Assessing lifetime value al Affiliation Assessing lifetime value I Analysis and Recommendation The average lifetime value of a customer whose initial purchase is less than $50 As determined, the Lifetime Value of an average newly acquired customer whose initial purchase is less than $50 is $13.36 in the sixth year 2. The average lifetime value of a customer whose initial purchase is $50 or greater As determined, , the Lifetime Value of an average newly acquired customer whose initial purchase is $50 or greater is $58.30 in the sixth year 3. Recommended marketing plans; From these expected Lifetime values, I would recommend that more money should be used in retaining the customers spending more than $50 than those spending less than the $50.
This is because of their higher LVT which would possibly translate into higher expected future profits (Kumar, 2008). 4. The provided time horizon; The assumption of 5 years is a reasonable time horizon to be able to study the behavior of the prospective customers sufficiently. This time horizon is able to provide enough room for the determination of the retention rates, the spending rates, the acquisition rates and even that of the marketing and goods costs so that an appropriate LTV can be found. 5.
Suggestions for other ways to group customers for determining lifetime value according Customer groups/segments are developed based on the customer base and/or the available marketing programs within the organization. Other ways into which groups could be created could be based on other factors including age, spending habits or the product types of the particular firm (Pride, Ferrell, Lukas, Niininen & Schembri, 2015). 6. Additional information that might be helpful for Alicia From the computations, it is notable that customers essentially become profitable in the subsequent years other than that of the acquisition year.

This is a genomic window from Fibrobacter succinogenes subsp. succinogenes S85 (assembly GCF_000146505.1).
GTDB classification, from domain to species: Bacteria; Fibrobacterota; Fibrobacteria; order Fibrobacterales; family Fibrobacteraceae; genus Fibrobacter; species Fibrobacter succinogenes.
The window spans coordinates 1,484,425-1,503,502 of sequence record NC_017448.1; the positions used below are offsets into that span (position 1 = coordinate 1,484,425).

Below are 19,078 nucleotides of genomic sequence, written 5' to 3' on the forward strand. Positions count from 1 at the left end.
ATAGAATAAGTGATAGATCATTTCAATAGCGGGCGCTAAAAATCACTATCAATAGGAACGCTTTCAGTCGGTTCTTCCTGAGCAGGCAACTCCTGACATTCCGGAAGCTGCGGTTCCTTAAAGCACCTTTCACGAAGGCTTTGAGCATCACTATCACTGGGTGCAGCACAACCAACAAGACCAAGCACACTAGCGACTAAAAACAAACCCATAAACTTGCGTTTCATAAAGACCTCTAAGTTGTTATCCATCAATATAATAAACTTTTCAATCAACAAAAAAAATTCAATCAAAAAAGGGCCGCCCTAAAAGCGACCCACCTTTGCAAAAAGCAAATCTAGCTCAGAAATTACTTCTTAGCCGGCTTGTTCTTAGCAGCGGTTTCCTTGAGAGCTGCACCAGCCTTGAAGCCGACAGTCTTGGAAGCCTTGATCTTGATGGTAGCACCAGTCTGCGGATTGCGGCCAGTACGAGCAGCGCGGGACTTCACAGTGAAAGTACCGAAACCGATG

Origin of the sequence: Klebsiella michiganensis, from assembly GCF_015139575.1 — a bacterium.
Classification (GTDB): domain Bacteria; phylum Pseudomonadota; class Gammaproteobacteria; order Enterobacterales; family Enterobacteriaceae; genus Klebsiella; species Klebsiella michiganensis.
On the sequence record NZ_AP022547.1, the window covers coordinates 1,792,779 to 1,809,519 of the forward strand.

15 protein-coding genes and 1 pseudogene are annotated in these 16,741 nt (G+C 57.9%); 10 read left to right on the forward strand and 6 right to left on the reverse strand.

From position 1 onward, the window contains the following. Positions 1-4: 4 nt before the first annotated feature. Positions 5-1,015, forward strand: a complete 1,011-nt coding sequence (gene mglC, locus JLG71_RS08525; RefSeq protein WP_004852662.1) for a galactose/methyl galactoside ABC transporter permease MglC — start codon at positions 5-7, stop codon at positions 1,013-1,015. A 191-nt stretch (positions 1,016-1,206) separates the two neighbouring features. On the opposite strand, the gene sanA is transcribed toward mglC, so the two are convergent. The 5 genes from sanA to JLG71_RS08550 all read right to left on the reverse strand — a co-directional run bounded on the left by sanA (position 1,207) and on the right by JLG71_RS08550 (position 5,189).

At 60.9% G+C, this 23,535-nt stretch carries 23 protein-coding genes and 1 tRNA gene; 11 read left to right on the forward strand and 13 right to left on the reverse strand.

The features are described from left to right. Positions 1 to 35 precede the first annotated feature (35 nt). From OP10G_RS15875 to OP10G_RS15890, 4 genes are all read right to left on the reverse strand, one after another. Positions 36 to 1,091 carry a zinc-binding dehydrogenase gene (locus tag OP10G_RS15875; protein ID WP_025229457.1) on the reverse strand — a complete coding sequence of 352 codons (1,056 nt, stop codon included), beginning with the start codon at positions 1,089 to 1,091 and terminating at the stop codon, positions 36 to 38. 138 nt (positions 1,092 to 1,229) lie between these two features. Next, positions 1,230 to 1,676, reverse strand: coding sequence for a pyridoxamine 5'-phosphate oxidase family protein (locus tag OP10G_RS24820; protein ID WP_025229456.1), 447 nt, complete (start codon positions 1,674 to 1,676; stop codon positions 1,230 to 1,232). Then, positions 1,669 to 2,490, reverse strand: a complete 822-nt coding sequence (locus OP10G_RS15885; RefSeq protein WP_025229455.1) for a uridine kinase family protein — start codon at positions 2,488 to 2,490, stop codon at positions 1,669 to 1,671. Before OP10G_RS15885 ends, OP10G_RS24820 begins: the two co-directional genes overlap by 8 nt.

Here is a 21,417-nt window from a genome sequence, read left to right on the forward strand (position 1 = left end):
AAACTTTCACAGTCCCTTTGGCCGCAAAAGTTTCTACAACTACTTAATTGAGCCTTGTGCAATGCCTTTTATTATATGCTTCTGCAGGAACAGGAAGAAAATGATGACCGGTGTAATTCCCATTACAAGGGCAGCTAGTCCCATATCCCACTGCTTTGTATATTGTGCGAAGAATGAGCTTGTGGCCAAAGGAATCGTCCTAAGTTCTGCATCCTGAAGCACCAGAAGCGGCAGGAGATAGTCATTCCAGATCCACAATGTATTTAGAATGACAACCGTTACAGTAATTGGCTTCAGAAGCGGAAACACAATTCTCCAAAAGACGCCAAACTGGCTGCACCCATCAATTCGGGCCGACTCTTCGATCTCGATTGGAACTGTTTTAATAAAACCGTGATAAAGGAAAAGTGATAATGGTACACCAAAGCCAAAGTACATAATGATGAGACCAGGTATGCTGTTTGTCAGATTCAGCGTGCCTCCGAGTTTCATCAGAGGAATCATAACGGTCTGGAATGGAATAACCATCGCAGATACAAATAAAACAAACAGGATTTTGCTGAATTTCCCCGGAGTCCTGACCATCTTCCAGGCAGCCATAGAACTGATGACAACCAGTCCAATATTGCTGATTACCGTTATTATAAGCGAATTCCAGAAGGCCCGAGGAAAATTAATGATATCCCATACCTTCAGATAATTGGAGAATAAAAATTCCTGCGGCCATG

More money should focus thus on increasing retention as opposed to spending it on acquisitions, as retention has got more payoffs (Pride, Ferrell, Lukas, Niininen & Schembri, 2015). . II Preliminary Calculations a) The Acquisition cost Assuming 1,000 prospects are mailed, then the cost to reach each of the prospects would be: (0.85*1000) = 850 The response rate; for every 1000 catalogs sent, 23 new customers would be acquired. The acquisition rate b) The initial Investment per customer c) The yearly Response rate The yearly response rates are different for the segment of the buyers; those whose initial orders are less than $50 and those above $50 dollars; Customers with initial orders of = $50 Years Year 0 Year 1 Year 2 Year 3 Year 4 Year 5 Ordering customers 3296 3296 3296 3296 3296 3296 Number of customers - 2875 1653 866 761 623 No.
of orders 3296 3576 2463 1315 1068 837 Yearly response rates (%) - 87.23 50.15 26.27 23.09 18.90 Yearly av. # of orders per ordering customer 1.00 1.24 1.49 1.52 1.40 1.34 d) The yearly average number of orders per ordering customer (As calculated in the table above) e) The Annual development/Retention Cost III Lifetime Value Calculations From the foregoing When compared with the alternative aggregate approach solution($13.38, for customers spending =$50) the aggregate approach solution gives more intuitive results. Reference Kumar, V.
(2008). Customer lifetime value: The path to profitibality. Boston: now Publishers, Inc. Pride, W. M., Ferrell, O. C., Lukas, B. A., Niininen, O., & Schembri, S. (2015). Marketing principles.